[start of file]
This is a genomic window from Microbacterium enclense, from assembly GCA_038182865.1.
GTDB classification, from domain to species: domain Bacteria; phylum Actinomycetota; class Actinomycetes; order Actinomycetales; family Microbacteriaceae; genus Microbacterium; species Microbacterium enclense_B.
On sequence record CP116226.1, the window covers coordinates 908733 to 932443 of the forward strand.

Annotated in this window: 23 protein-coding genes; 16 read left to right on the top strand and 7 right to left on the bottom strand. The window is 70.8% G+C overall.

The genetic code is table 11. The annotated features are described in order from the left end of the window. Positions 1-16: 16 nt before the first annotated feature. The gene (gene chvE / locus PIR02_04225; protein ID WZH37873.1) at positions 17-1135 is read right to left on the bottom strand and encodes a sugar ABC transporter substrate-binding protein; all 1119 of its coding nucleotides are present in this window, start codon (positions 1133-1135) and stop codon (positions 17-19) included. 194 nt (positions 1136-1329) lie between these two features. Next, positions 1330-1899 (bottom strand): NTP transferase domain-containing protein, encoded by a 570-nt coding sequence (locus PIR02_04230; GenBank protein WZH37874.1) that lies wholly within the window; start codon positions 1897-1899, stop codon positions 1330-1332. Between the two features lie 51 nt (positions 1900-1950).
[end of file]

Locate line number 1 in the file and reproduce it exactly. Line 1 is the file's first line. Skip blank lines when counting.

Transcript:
This is a genomic window from Microbacterium enclense, from assembly GCA_038182865.1.